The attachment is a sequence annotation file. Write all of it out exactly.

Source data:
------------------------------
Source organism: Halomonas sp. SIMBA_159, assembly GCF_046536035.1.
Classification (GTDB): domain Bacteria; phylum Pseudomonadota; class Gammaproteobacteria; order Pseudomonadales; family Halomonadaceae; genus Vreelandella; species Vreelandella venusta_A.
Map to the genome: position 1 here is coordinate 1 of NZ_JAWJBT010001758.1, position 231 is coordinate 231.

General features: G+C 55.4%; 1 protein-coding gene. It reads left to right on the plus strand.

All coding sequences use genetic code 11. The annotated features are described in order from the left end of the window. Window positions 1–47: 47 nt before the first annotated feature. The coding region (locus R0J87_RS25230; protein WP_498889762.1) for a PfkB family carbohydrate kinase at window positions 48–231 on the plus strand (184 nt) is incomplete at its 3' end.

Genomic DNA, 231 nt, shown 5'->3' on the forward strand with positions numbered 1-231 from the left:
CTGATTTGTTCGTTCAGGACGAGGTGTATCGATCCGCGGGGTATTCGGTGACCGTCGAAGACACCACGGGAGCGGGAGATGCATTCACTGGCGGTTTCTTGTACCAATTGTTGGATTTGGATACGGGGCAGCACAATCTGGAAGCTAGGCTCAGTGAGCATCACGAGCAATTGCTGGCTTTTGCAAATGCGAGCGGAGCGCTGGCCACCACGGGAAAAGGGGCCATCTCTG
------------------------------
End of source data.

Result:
Source organism: Halomonas sp. SIMBA_159, assembly GCF_046536035.1.
Classification (GTDB): domain Bacteria; phylum Pseudomonadota; class Gammaproteobacteria; order Pseudomonadales; family Halomonadaceae; genus Vreelandella; species Vreelandella venusta_A.
Map to the genome: position 1 here is coordinate 1 of NZ_JAWJBT010001758.1, position 231 is coordinate 231.

General features: G+C 55.4%; 1 protein-coding gene. It reads left to right on the plus strand.

All coding sequences use genetic code 11. The annotated features are described in order from the left end of the window. Window positions 1–47: 47 nt before the first annotated feature. The coding region (locus R0J87_RS25230; protein WP_498889762.1) for a PfkB family carbohydrate kinase at window positions 48–231 on the plus strand (184 nt) is incomplete at its 3' end.

Genomic DNA, 231 nt, shown 5'->3' on the forward strand with positions numbered 1-231 from the left:
CTGATTTGTTCGTTCAGGACGAGGTGTATCGATCCGCGGGGTATTCGGTGACCGTCGAAGACACCACGGGAGCGGGAGATGCATTCACTGGCGGTTTCTTGTACCAATTGTTGGATTTGGATACGGGGCAGCACAATCTGGAAGCTAGGCTCAGTGAGCATCACGAGCAATTGCTGGCTTTTGCAAATGCGAGCGGAGCGCTGGCCACCACGGGAAAAGGGGCCATCTCTG